The incorrect survival statistics in the City Journal article have since been used in speeches and a radio ad by former New York City Mayor Rudy Giuliani. The Commonwealth Fund believes it is important that all presidential candidates have accurate and reliable information.

From the October 30 edition of Fox News' Your World With Neil Cavuto:

CAVUTO: You have an interesting health-care plan, but you're putting yourself out there, and you're kind of reliving your own battle with prostate cancer. Was that a touch-and-go kind of a decision for you?

GIULIANI: No. No. I've written about it. I've talked about it so much. I've given so many lectures on prostate cancer, on cancer. I probably talk to three, four men a month on the telephone about prostate cancer -- sort of, people think of me as connected to that.

Just did yesterday with someone; two days ago, two other people. So, it's something that I'm associated with anyway. So, I don't think I'm surprising anybody about it.

CAVUTO: Now --

GIULIANI: And I've been cured, and I'm very, very lucky. I got wonderful treatment.

But the reality is that my chance of success here in America is just much better than any place else in the world. And I'm very -- I'm very appreciative of that. And I don't want to see us ruin our health care system, the way I believe [Sen.] Hillary Clinton [D-NY] and [Sen.] Barack Obama [D-IL] or [former Sen.] John Edwards [D-NC] want to do with socialized medicine. And make no mistake about it, they want to do socialized medicine.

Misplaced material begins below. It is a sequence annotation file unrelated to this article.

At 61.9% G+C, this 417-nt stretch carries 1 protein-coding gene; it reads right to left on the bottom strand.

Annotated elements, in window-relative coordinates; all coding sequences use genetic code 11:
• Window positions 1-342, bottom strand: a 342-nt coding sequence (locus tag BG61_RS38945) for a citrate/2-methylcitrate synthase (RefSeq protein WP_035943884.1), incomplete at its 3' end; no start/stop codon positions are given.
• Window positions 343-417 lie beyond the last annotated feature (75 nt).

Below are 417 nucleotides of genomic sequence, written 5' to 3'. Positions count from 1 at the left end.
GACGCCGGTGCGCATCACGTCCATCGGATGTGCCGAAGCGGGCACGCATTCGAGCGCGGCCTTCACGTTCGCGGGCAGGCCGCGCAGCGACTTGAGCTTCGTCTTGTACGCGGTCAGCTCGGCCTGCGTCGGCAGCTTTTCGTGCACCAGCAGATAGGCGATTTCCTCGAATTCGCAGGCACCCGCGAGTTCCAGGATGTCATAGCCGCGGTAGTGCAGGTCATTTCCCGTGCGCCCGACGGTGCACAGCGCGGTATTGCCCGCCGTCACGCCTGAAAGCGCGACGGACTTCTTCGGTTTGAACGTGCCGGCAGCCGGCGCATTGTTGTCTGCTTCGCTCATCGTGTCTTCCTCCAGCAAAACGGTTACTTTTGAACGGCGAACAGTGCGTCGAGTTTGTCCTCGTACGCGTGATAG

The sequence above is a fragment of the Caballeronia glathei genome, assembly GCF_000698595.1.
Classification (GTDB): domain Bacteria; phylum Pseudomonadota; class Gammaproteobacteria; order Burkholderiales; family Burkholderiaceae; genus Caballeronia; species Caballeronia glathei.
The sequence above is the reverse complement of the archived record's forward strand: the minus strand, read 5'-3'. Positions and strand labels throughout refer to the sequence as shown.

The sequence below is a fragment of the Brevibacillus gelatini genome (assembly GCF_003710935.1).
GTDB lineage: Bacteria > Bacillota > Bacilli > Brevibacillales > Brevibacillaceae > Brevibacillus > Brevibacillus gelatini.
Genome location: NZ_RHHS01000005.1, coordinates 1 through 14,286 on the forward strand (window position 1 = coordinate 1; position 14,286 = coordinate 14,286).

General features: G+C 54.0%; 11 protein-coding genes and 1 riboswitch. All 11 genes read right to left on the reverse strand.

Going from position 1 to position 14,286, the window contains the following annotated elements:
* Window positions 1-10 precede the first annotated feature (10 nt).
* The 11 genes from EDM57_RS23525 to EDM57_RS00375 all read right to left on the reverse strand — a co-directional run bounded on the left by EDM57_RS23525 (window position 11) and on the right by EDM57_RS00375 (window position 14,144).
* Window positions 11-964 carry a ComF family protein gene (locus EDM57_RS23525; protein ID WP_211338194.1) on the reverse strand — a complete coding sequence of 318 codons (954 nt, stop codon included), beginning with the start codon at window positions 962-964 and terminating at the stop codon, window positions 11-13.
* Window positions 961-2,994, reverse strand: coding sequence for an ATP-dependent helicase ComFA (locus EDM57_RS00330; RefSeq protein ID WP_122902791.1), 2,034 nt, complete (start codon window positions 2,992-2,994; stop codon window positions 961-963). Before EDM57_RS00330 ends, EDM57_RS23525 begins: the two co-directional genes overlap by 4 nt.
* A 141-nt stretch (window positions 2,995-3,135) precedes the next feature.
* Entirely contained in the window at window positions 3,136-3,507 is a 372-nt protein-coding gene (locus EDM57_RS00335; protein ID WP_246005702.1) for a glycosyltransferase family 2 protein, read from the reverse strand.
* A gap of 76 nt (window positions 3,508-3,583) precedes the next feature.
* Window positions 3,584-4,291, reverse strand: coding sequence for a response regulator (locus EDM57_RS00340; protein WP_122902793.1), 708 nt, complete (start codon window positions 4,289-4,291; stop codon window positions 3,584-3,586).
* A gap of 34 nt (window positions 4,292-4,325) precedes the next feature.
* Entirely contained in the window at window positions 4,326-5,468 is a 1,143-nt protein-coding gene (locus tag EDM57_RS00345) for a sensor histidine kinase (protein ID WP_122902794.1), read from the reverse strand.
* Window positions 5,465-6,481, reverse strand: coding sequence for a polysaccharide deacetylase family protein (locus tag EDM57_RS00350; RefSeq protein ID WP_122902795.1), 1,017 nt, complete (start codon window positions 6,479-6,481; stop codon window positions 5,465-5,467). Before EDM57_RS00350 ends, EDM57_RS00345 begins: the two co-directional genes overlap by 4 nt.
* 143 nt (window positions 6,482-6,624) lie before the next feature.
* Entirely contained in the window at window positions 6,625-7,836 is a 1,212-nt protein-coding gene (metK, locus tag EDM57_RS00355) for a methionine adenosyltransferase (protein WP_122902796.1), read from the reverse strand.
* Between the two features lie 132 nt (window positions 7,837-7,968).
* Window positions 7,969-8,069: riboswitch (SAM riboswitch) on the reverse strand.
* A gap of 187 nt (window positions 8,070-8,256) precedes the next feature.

The chance of a man surviving prostate cancer in the United States is somewhere, when I was doing it, 82, 84 percent. It's probably over 90 percent now. In socialized medicine countries, it's -- some of them can be less than 50 percent, and none of them are like the United States.

CAVUTO: And why is that? Because there's a delay in care?

GIULIANI: And the same thing is true, by the way -- my wife will explain this to you better -- in more detail than I can, because she knows all these statistics -- the same thing is true of women with breast cancer.

The chances of surviving in the United States for a woman much greater than in France, or in England, or in Canada, or in Cuba, where Michael Moore would like us all to go for health care.

CAVUTO: Always a risk, you know, when you bring up your health -- and kudos to you for doing that -- but a lot more people are going to look at your health now again, right? People will say, "Oh, yeah, he had the prostate cancer."

GIULIANI: Well, I've been cured of it. I've had a PSA that's, I think, described as negligible now for six years, seven year. I can't remember how long it is, but it's been a long time.